David Lowe MacIntyre VC CB

b. 18/06/1895 Portnahavan, Islay, Scotland. d. 31/07/1967 Edinburgh, Scotland.

David Lowe MacIntyre (1895-1967) was born at Portnahaven, Islay, Argyll on 18th June 1895. He was the second son of Archibald MacIntyre, a United Free Church Minister, and Elizabeth MacIntyre, of 25 Downie Terrace, Corstorphine. His siblings were Alexander, George and Robert. He attended George Watson’s College from 1907 to 1914. He had enrolled in the University of Edinburgh to pursue the ministry when World War I broke out and he joined The Argyll and Sutherland Highlanders and was gazetted as a 2nd lieutenant.

David L MacIntyre VC CB

In January 1916 he was attached to the 1/6th Battalion, Highland Light Infantry and was sent to the Middle East and saw action at Gallipoli, Turkey and in Palestine. Following the capture of Jerusalem in December 1917, he was sent to the Western Front in France four months later where he would earn the Victoria Cross for gallantry.

He was a temporary lieutenant in The Argyll and Sutherland Highlanders (Princes Louise’s) that was attached to the 1/6 Battalion, The Highland Light Infantry, British Army, on 24th and 27th August, 1918 near Henin Fontaine and Croiselles, France respectively during the Hundred Days Offensive when he was involved in the incidents which would lead to the VC.

He was acting as Adjutant to the Battalion, he was constantly in evidence in the firing line, and by his coolness under most heavy shell and machine-gun fire inspired the confidence of all ranks. Three days later he was in command of the firing line during an attack, and showed throughout most courageous and skilful leading in face of heavy machine-gun fire. When barbed wire was encountered, he personally reconnoitred it before leading his men forward. On one occasion, when extra strong entanglements were reached, he organised and took forward a party of men. and under heavy machine-gun fire supervised the making of gaps. Later, when the greater part of our line was definitely held up, Lt. Maclntyre rallied a small party, pushed forward through the enemy barrage in pursuit of an enemy machine-gun detachment, and ran them to earth in a “pill-box” a short distance ahead, killing three and capturing an officer, ten other ranks and five machine guns. In this redoubt he and his party raided three “pill-boxes” and disposed of the occupants, thus enabling the battalion to capture the redoubt. When the battalion was ordered to take up a defensive position, Lt. Maclntyre, after he had been relieved of command of the firing line, reconnoitred the right flank which was exposed. When doing this an enemy machine gun opened fire close to him. Without any hesitation he rushed it singlehanded, put the team to flight and brought in the gun. On returning to the redoubt he continued to show splendid spirit while supervising consolidation.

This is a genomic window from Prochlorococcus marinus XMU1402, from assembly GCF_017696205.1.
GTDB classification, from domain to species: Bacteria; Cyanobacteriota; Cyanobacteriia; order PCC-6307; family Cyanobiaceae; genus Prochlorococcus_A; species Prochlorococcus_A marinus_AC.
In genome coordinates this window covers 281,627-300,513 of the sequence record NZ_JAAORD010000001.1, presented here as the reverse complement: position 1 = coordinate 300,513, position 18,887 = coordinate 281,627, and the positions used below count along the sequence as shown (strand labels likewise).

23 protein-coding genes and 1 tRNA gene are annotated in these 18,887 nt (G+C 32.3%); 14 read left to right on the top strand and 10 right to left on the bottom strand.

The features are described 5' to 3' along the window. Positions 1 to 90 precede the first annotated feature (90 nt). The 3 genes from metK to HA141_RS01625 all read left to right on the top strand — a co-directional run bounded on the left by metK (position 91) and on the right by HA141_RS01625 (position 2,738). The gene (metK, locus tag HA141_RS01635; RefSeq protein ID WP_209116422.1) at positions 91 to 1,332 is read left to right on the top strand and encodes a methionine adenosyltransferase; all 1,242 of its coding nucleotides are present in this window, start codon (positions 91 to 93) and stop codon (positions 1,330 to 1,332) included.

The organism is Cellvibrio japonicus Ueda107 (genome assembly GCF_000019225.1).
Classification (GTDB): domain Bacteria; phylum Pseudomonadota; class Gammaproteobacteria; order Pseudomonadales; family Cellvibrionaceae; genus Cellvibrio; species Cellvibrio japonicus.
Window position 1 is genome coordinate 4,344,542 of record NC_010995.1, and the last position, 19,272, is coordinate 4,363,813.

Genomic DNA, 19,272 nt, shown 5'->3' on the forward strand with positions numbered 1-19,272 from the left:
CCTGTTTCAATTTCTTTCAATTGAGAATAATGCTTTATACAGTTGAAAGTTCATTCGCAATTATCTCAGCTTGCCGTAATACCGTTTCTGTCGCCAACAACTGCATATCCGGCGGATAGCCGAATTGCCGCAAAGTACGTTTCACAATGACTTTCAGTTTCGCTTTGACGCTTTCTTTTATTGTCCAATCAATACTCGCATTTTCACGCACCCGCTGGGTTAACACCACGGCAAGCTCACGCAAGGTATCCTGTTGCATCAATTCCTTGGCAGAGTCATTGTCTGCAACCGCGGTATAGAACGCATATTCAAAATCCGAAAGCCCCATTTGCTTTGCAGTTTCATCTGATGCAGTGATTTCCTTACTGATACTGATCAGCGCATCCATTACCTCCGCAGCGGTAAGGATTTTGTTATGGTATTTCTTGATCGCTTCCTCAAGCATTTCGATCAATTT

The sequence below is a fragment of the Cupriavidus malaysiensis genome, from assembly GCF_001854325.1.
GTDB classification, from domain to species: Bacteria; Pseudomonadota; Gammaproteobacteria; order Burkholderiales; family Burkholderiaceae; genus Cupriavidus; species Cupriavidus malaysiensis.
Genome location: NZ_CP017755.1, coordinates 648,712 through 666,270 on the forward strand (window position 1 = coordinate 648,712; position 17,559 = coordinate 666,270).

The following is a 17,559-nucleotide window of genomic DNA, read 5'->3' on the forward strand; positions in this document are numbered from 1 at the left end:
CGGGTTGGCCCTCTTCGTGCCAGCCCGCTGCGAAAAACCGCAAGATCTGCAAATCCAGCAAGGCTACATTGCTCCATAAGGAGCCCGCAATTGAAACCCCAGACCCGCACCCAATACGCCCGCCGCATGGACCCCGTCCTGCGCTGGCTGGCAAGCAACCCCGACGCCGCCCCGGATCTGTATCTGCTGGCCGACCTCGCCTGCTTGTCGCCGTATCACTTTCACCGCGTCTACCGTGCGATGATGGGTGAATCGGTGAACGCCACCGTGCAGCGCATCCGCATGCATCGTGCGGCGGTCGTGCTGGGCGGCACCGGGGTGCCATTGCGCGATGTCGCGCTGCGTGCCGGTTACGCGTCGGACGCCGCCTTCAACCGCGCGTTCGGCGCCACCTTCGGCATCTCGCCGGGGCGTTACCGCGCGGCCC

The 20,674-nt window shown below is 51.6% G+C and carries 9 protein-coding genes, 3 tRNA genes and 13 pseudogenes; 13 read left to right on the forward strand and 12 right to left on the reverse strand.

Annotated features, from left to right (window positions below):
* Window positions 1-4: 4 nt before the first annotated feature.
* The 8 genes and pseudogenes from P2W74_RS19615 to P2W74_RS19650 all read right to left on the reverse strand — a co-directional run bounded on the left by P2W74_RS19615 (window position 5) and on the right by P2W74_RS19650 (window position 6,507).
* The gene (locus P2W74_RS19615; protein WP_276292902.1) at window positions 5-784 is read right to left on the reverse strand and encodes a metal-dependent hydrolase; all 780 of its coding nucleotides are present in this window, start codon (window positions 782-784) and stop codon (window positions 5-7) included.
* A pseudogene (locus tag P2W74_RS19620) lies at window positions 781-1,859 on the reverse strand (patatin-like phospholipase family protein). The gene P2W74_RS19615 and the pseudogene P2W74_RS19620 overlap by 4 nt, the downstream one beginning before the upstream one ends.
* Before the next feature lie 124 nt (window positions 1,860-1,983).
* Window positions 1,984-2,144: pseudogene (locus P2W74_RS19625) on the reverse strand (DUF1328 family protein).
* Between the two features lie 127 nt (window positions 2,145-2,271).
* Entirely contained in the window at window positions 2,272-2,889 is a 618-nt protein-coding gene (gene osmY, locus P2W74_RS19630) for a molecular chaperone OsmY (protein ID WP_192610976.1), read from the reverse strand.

After he was gazetted for the VC on 26th October 1918, he personally received his medal from King George V at Buckingham Palace on 13th December 1918. Following the war, he became a British Civil Service employee in the Office of Works, eventually rising to the post of Undersecretary of Scotland in the Ministry of Works, and retired in that position in 1959. He died in Edinburgh, Scotland at the age of 72. He was cremated at Warriston Crematorium, Edinburgh and his ashes were scattered, and is named on a family grave in Portnahaven.

In addition to the Victoria Cross, he received the Companion of the Order of the Bath (Civil Division), the British War Medal (1914-20), the Victory Medal (1914-19), the King George VI Coronation Medal (1937, and the Queen Elizabeth II Coronation Medal (1953). His Victoria Cross and other medals are on display at the Scottish National War Museum at Edinburgh Castle, Edinburgh, Scotland.





Andy Wright – Image of the MacIntyre VC Medal Group at the National War Museum of Scotland, Edinburgh.